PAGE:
Most Unexpected Provenance Rediscovered
There were actually quite a few during the year, but the most surprising to us was a fantastic 1786 Vermont Landscape copper originally purchased from a very knowledgeable long-time collector who said he had acquired it “from a flea market in Erie, Pennsylvania in 1960 from a man named Sikes”. We figured that was the end of the story, so we were very surprised to later find this same coin plated in Henry Chapman’s storied 1918 sale of the Allison Jackman Collection.
Least Appetizing Dessert
That would be the dark chocolate canolies at the otherwise excellent Wildwood Restaurant in Portland, Oregon in March, presented here in an eye-witness cell phone image with no amusing comments whatsoever:
Best Numismatic Shindig
That would have to be the fantastic party held at the stately home of Larry Goldberg right before the Dan Holmes auction, an event whose lavishness can perhaps best be measured in the number of valet car parkers present (since there were eight of them).
Most Compelling Reason Not to Eat Sushi
As has been well documented on this site, Dave and I have been to known to scout out some fine sushi restaurants during our travels, visiting some of them multiple times per show. But sometimes it doesn’t work in your favor, like the time we both ordered an innocent looking spicy tuna maki appetizer at Roy’s Hawaiian Fusion restaurant in Los Angeles during the ANA and became violently ill that evening. Next time we go there, we are both having soup.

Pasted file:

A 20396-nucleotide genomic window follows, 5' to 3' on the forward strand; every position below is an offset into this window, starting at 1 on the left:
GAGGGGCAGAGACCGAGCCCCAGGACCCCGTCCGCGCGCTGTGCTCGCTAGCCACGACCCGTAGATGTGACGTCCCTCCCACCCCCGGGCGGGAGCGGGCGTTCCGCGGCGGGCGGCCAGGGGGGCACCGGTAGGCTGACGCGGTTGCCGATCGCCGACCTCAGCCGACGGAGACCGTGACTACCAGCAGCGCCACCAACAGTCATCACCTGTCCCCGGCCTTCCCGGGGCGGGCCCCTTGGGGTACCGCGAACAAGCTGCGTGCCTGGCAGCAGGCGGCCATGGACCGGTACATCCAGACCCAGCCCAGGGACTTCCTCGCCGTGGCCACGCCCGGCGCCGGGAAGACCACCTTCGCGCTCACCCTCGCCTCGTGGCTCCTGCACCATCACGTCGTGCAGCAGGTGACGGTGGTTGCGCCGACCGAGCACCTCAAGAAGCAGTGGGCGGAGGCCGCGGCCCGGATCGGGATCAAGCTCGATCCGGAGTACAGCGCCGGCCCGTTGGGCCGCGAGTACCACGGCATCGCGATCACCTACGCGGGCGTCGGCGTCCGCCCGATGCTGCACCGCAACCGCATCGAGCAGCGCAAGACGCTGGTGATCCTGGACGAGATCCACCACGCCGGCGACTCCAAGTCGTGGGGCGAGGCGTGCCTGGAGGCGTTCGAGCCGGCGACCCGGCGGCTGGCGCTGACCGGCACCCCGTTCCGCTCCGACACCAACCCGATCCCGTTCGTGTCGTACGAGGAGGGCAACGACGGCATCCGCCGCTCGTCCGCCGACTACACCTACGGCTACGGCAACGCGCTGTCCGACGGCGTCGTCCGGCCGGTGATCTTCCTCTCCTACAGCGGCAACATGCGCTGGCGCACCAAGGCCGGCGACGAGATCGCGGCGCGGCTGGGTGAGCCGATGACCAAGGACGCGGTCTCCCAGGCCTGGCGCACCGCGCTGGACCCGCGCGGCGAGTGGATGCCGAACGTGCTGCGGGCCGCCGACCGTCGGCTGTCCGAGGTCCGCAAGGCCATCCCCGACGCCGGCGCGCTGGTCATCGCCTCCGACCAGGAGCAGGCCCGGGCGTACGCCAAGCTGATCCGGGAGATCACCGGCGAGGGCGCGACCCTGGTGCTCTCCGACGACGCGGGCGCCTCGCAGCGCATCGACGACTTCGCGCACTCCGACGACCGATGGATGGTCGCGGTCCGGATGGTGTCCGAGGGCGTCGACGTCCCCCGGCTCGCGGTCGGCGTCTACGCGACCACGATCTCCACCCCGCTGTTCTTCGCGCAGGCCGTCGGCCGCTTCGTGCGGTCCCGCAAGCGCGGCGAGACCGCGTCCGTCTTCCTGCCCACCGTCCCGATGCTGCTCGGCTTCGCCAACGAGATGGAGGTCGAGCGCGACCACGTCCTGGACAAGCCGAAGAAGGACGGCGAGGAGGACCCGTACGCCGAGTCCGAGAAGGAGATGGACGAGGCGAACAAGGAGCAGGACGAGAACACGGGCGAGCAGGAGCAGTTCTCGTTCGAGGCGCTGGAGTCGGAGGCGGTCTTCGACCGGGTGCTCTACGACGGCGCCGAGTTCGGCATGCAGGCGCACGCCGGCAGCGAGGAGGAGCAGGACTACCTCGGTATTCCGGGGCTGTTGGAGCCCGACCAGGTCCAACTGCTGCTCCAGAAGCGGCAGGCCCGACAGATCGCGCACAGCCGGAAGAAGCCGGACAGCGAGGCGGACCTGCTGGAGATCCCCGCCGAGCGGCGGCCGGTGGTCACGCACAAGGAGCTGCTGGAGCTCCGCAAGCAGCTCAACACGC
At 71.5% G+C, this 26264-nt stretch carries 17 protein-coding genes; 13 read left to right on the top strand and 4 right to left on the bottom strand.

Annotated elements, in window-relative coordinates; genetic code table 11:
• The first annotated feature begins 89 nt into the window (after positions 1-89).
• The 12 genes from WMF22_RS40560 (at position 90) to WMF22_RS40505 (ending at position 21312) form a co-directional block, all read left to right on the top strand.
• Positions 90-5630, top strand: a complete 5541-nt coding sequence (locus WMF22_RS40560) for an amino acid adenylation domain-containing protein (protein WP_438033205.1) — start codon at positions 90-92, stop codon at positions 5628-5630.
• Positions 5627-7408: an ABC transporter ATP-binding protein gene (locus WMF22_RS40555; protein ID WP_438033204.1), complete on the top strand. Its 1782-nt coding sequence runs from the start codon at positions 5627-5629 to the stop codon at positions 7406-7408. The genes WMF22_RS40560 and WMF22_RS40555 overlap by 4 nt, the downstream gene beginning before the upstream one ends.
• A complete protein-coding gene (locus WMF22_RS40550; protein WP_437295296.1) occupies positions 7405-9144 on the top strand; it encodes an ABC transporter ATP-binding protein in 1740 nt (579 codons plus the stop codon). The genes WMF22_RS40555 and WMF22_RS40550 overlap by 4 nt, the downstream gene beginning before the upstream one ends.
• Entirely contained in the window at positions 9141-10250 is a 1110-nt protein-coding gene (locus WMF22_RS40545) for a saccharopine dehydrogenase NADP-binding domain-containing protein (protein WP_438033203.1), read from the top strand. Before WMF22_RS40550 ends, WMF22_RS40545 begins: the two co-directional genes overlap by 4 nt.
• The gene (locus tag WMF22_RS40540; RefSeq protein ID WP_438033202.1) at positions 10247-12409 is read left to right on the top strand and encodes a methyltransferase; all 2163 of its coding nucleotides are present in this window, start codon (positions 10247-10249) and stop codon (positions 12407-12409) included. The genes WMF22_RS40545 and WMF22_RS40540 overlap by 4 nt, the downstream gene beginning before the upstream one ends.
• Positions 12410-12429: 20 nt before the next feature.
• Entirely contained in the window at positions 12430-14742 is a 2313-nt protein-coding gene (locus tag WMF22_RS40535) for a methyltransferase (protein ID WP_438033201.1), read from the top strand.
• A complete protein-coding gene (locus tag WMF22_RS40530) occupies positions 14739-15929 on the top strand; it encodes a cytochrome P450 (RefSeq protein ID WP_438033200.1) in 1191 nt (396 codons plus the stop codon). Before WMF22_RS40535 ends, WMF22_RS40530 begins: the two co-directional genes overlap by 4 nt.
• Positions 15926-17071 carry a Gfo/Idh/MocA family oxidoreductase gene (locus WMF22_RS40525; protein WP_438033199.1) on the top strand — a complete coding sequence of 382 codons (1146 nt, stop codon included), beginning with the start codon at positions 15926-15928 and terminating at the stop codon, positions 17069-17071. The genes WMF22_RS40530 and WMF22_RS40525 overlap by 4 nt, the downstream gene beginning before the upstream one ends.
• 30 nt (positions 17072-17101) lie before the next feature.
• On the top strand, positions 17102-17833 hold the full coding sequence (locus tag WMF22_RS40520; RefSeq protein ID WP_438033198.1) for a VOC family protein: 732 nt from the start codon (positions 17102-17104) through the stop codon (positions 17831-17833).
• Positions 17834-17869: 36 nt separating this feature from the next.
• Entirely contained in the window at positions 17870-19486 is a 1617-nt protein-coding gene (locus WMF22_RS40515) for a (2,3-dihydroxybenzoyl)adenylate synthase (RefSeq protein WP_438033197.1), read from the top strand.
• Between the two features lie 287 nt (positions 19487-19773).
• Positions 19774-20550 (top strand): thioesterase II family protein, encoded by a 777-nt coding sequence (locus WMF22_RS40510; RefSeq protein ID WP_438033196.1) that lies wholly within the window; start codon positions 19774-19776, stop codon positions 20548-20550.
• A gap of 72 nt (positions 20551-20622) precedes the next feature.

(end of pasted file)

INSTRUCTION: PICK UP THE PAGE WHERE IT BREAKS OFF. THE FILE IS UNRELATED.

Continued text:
Unlikeliest Unlikely Source for a Rare Coin
During a year in which we acquired one very rare colonial variety from a collector in England, discovered a rare CT copper in a bargain-priced group lot in a non-descript auction and bought a really nice uncirculated 1914-D Cent in an antique store, the unlikeliest of unlikely sources would have to be the numismatic appraisal Dave did in the spring which included a bunch of tokens with no numismatic value, a large bin of clad coinage of the sort one would use to feed a parking meter, a Kennedy Half Dollar on a key chain, and a 1795 Flowing Hair Dollar which we later sold for over $10,000 on behalf of the very, very surprised owner (I don’t think she was as surprised as we were, though).
Which is precisely the sort of numismatic experience that makes this job such a hoot, and has us enthusiastically looking forward to another year of exciting coin dealering in 2010.
Which for us begins in Orlando, next week.
But before then, we’re going to kick back and celebrate with our families, and wish all of our friends and colleagues a happy and healthy New Year.
All the Best!
Dave and John